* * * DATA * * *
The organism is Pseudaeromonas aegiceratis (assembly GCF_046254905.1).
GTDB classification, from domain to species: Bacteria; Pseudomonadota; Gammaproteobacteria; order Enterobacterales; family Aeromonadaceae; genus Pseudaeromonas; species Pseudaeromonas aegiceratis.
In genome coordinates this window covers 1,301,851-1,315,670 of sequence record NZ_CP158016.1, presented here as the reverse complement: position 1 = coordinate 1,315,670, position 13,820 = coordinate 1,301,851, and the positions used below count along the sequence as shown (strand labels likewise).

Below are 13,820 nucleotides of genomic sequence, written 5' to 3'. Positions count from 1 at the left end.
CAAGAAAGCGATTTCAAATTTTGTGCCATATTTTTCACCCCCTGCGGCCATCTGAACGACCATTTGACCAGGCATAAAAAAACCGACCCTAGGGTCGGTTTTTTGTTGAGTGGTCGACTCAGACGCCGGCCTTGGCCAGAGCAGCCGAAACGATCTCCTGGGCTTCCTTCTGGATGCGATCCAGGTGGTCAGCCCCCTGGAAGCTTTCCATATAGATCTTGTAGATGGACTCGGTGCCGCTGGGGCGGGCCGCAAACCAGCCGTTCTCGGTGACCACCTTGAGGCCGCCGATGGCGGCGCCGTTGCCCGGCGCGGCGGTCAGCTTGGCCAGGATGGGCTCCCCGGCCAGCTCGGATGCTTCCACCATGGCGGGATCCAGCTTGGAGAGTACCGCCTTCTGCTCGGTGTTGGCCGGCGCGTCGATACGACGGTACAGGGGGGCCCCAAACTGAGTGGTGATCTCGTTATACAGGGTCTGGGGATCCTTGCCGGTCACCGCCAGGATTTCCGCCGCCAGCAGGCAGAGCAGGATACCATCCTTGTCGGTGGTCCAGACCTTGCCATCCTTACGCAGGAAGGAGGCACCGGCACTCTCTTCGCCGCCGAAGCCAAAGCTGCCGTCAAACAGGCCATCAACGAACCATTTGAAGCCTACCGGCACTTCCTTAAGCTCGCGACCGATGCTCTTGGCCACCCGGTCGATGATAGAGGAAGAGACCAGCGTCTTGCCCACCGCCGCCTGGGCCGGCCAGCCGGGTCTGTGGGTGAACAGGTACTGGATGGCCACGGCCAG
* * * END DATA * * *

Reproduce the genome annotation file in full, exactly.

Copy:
The organism is Pseudaeromonas aegiceratis (assembly GCF_046254905.1).
GTDB classification, from domain to species: Bacteria; Pseudomonadota; Gammaproteobacteria; order Enterobacterales; family Aeromonadaceae; genus Pseudaeromonas; species Pseudaeromonas aegiceratis.
In genome coordinates this window covers 1,301,851-1,315,670 of sequence record NZ_CP158016.1, presented here as the reverse complement: position 1 = coordinate 1,315,670, position 13,820 = coordinate 1,301,851, and the positions used below count along the sequence as shown (strand labels likewise).

Below are 13,820 nucleotides of genomic sequence, written 5' to 3'. Positions count from 1 at the left end.
CAAGAAAGCGATTTCAAATTTTGTGCCATATTTTTCACCCCCTGCGGCCATCTGAACGACCATTTGACCAGGCATAAAAAAACCGACCCTAGGGTCGGTTTTTTGTTGAGTGGTCGACTCAGACGCCGGCCTTGGCCAGAGCAGCCGAAACGATCTCCTGGGCTTCCTTCTGGATGCGATCCAGGTGGTCAGCCCCCTGGAAGCTTTCCATATAGATCTTGTAGATGGACTCGGTGCCGCTGGGGCGGGCCGCAAACCAGCCGTTCTCGGTGACCACCTTGAGGCCGCCGATGGCGGCGCCGTTGCCCGGCGCGGCGGTCAGCTTGGCCAGGATGGGCTCCCCGGCCAGCTCGGATGCTTCCACCATGGCGGGATCCAGCTTGGAGAGTACCGCCTTCTGCTCGGTGTTGGCCGGCGCGTCGATACGACGGTACAGGGGGGCCCCAAACTGAGTGGTGATCTCGTTATACAGGGTCTGGGGATCCTTGCCGGTCACCGCCAGGATTTCCGCCGCCAGCAGGCAGAGCAGGATACCATCCTTGTCGGTGGTCCAGACCTTGCCATCCTTACGCAGGAAGGAGGCACCGGCACTCTCTTCGCCGCCGAAGCCAAAGCTGCCGTCAAACAGGCCATCAACGAACCATTTGAAGCCTACCGGCACTTCCTTAAGCTCGCGACCGATGCTCTTGGCCACCCGGTCGATGATAGAGGAAGAGACCAGCGTCTTGCCCACCGCCGCCTGGGCCGGCCAGCCGGGTCTGTGGGTGAACAGGTACTGGATGGCCACGGCCAG